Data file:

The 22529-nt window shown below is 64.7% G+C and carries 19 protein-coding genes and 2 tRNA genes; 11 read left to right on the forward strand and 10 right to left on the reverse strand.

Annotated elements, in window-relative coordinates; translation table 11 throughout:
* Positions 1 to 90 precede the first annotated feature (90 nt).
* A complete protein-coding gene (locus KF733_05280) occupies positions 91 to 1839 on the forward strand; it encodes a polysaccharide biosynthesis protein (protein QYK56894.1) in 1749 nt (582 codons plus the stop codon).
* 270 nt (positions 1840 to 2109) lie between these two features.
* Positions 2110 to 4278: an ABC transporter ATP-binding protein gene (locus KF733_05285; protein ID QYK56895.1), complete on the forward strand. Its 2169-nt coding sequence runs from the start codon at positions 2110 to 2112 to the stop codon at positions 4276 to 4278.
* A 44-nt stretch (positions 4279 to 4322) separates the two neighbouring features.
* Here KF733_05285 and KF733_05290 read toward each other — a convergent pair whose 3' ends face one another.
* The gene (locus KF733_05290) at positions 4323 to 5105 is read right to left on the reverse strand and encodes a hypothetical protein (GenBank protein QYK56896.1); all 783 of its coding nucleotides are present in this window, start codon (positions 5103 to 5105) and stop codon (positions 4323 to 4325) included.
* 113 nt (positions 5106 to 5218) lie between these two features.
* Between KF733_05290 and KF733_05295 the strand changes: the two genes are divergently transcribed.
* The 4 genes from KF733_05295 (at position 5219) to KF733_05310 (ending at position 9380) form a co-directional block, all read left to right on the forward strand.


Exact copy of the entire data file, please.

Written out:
The 22529-nt window shown below is 64.7% G+C and carries 19 protein-coding genes and 2 tRNA genes; 11 read left to right on the forward strand and 10 right to left on the reverse strand.

Annotated elements, in window-relative coordinates; translation table 11 throughout:
* Positions 1 to 90 precede the first annotated feature (90 nt).
* A complete protein-coding gene (locus KF733_05280) occupies positions 91 to 1839 on the forward strand; it encodes a polysaccharide biosynthesis protein (protein QYK56894.1) in 1749 nt (582 codons plus the stop codon).
* 270 nt (positions 1840 to 2109) lie between these two features.
* Positions 2110 to 4278: an ABC transporter ATP-binding protein gene (locus KF733_05285; protein ID QYK56895.1), complete on the forward strand. Its 2169-nt coding sequence runs from the start codon at positions 2110 to 2112 to the stop codon at positions 4276 to 4278.
* A 44-nt stretch (positions 4279 to 4322) separates the two neighbouring features.
* Here KF733_05285 and KF733_05290 read toward each other — a convergent pair whose 3' ends face one another.
* The gene (locus KF733_05290) at positions 4323 to 5105 is read right to left on the reverse strand and encodes a hypothetical protein (GenBank protein QYK56896.1); all 783 of its coding nucleotides are present in this window, start codon (positions 5103 to 5105) and stop codon (positions 4323 to 4325) included.
* 113 nt (positions 5106 to 5218) lie between these two features.
* Between KF733_05290 and KF733_05295 the strand changes: the two genes are divergently transcribed.
* The 4 genes from KF733_05295 (at position 5219) to KF733_05310 (ending at position 9380) form a co-directional block, all read left to right on the forward strand.